The Sound of Things Falling by Juan Gabriel Vazquez; Riverhead, 270 pages ($27.95). A conversation between American novelist Jonathan Franzen and the Colombian author of this remarkable new book was included in the publicity for Vazquez’s third novel. Franzen, quite understandably, points out to the 43-year-old novelist from Bogota how “different” his works are “from the Latin American ‘boom’ novels of a generation ago. I’m thinking both of their cosmopolitanism” and their situation in modern urban Bogota. “To me,” Franzen says, “it feels as if there’s been a kind of awakening in Latin American fiction, a clearing of the magical mists and I’m wondering to what extent you see your work as a reaction to” them.
It’s a good question despite how woefully misleading it is. (Few writers were ever more “cosmopolitan” than Argentina’s Julio Cortazar, a non-Nobel “boom” stalwart, if ever there was one. Nor could Borges properly be accused of floating “magical mists” between covers. But you know what he means about Vazquez’s Colombian forebear, Gabriel Garcia Marquez and his world-conquering “One Hundred Years of Solitude.”)
Vazquez’s answer is that Marquez is one of the writers who made him want to be a writer and Mario Vargas Llosa gave him his “idea of how a writer works (relentless discipline and stubbornness, total commitment to the trade) … But I love the idea of a novel confronting or rebelling against its own tradition, the books that have made it possible … What I mean is that writing is a contact sport: you pick fights with the books you love …the great Latin American writers of the ‘boom’ years – even those working outside magic realism – were too busy reinventing the public history and politics of a continent to concentrate on the private individual, his conscience, morality and emotions.”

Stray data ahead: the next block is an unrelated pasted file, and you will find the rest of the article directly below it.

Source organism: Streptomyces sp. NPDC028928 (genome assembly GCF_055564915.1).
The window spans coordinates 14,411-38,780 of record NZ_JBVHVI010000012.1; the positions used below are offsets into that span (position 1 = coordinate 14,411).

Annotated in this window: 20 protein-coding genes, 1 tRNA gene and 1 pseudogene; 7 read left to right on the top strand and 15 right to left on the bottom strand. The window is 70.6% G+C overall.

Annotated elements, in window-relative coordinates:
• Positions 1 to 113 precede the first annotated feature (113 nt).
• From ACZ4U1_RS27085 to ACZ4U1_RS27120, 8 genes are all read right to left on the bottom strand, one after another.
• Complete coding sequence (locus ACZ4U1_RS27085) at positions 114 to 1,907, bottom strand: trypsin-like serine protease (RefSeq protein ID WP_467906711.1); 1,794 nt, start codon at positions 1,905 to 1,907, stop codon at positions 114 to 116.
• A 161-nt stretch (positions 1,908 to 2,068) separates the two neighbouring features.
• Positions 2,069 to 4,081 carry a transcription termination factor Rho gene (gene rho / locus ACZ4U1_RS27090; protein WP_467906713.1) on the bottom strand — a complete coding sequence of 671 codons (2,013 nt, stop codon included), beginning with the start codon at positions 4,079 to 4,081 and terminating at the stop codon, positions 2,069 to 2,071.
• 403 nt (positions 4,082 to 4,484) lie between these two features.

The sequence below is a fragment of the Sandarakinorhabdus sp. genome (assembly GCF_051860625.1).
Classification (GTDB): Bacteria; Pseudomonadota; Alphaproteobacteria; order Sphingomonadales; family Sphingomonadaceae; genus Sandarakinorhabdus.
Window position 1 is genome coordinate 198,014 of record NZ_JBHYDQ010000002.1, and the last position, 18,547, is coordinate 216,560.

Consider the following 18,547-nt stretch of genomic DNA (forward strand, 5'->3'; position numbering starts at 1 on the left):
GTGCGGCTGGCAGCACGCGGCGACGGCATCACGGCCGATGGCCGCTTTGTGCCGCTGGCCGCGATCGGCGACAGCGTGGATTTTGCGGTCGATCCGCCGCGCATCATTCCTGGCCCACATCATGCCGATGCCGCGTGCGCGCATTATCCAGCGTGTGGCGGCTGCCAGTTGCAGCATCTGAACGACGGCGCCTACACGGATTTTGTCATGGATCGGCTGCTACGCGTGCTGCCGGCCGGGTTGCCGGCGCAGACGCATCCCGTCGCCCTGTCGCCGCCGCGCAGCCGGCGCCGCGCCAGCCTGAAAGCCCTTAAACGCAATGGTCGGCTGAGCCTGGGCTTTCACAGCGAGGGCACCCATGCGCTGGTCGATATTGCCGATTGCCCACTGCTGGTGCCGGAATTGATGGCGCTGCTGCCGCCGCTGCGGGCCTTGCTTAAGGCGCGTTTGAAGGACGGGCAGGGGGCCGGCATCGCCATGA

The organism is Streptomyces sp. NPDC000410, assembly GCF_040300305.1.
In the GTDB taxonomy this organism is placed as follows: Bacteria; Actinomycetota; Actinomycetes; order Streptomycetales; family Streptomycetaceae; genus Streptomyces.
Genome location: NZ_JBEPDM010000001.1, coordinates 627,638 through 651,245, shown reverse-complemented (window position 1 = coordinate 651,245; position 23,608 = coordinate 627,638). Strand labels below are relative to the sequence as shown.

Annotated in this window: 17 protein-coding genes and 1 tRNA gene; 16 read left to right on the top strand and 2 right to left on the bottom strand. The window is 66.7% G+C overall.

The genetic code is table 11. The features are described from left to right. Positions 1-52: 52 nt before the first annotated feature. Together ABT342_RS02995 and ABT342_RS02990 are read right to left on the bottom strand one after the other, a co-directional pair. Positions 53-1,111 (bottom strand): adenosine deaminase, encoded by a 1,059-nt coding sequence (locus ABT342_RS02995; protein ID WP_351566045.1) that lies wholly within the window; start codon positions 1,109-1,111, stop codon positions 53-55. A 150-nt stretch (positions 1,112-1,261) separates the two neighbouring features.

So Vazquez begins with the Colombia he’s been given – a place with a terrifying drug trade and a real story about a hippo “the color of black pearls” that escaped from the zoo of drug kingpin Pablo Escobar. A law professor investigates the murder of a friend, a pilot for the drug trade, during an attack on them both. It will surprise no one that Vazquez, in the generation of Roberto Bolano, has translated Victor Hugo and E.M. Forster.
– Jeff Simon